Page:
The Good Dinosaur is another episodic growing-up adventure story, here copy-pasted over with the one kid obsession yet to be given Pixar's feature-film treatment. Still, the vistas are gorgeous, and the setup is clever — and certain to upset creationist types. Underpinning the usual hero's-journey jazz is an alt-history what-if. Sixty-five million years ago, we're told, the asteroid that killed the dinosaurs got knocked slightly off course, whizzing close enough to Earth that it briefly dazzles some munching diplodocuses. The story kicks in millions of years later, The Land After The Land Before Time. Dinos have thrived: They've developed agriculture, language, home-building, chicken-rearing, and the techniques of lesson-oriented parenting. Apatosaurus runt Arlo is born with two siblings to kindly farmer parents -- Mom and Dad till their cornfields by nosing their sauropod faces into the dirt and nudging forward.
How these hand- and finger-free lizards erect a stone silo is a mystery that the momentum-minded Pixar can't be bothered with — instead, it's in a rush to subordinate this science fiction Earth to a standard-issue Disney plot in which a young'un gets separated from family and then comes of age by almost dying lots of times. Soon, young Arlo faces tragedy and is lost in the wild, eager to get back home to his mother — and to prove himself mighty and courageous like his father. You'll probably cry a little, but you might nod off, too. One curiosity: This movie has a sharper, crazier psilocybin freak-out than the 'shroom-fueled The Night Before. When this comes on at your family Thanksgiving next year, keep an eye peeled.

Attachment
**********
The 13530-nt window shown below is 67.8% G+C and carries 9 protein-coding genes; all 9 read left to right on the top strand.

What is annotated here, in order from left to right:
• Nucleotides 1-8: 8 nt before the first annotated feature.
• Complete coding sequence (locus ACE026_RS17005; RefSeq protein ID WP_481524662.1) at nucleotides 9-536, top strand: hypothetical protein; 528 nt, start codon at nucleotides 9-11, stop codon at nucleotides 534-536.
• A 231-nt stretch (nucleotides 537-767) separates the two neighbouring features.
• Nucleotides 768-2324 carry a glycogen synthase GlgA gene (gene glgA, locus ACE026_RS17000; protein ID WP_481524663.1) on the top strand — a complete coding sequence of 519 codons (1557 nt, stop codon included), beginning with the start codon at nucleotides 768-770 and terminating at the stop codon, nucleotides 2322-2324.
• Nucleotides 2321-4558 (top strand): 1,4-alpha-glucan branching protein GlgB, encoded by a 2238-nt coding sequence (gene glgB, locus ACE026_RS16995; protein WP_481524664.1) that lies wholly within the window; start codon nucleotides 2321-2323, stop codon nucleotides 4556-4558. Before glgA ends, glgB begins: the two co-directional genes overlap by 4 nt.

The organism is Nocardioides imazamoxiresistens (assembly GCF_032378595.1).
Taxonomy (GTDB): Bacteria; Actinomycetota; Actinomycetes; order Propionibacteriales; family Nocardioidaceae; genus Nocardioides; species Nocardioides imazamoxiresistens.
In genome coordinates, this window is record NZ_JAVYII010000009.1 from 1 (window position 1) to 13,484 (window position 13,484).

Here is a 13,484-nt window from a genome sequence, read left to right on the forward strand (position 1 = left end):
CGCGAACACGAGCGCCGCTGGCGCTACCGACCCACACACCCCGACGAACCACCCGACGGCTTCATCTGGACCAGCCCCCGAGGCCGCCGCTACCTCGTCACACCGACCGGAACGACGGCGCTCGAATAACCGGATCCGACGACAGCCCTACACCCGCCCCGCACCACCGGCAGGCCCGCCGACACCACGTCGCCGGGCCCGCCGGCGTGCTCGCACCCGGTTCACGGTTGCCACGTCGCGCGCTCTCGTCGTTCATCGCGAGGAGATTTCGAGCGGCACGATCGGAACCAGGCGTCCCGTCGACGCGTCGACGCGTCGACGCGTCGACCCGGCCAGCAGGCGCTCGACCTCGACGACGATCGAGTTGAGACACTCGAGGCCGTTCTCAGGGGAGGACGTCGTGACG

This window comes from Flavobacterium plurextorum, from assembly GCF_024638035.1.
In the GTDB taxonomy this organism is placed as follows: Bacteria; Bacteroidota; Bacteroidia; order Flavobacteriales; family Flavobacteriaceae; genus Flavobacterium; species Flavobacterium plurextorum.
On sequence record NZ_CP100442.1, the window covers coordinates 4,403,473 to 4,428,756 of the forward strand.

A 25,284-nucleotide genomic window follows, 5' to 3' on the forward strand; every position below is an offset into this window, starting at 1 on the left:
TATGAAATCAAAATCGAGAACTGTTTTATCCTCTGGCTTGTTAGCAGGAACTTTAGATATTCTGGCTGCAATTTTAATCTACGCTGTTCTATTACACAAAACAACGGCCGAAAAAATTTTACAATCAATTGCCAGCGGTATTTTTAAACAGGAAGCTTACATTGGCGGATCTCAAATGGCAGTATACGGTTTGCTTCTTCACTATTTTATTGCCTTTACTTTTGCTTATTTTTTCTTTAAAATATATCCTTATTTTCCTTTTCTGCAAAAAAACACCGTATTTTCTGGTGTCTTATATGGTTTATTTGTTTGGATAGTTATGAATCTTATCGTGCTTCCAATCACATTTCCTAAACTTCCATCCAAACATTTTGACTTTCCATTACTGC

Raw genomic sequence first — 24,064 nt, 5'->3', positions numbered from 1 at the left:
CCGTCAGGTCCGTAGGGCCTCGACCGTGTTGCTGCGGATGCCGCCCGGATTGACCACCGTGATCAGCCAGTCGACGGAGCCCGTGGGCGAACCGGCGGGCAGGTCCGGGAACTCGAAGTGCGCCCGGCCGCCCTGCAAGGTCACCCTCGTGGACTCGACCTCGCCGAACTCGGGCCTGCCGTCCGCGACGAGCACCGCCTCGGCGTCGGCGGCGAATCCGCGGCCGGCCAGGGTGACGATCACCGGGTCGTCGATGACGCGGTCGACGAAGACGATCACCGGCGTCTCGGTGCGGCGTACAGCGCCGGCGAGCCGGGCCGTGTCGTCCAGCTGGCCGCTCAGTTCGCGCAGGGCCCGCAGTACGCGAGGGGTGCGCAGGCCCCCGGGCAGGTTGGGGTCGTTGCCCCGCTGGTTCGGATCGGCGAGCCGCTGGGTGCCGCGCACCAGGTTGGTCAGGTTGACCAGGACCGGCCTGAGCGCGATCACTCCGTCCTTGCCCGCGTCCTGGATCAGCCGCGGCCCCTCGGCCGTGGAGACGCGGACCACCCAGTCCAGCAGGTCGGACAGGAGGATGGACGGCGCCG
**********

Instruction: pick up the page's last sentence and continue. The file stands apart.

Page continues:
Peter SohnJeffrey Wright, Frances McDormand, Maleah Nipay-Padilla, Ryan Teeple, Jack McGraw, Marcus Scribner, Raymond Ochoa, Jack Bright, Peter Sohn, Steve ZahnBob Peterson, Enrico CasarosaJohn WalkerDisney/PIXAR
Maybe Cars and the Hot Wheels–ification of Pixar has been a good thing. Now that the storied studio has, like its rivals, puked onto our screens indifferent kid-distracting junk, its new movies come un-freighted from expectations of genius. Miserable as it was, Planes: Fire and Rescue (from corporate parent Disney...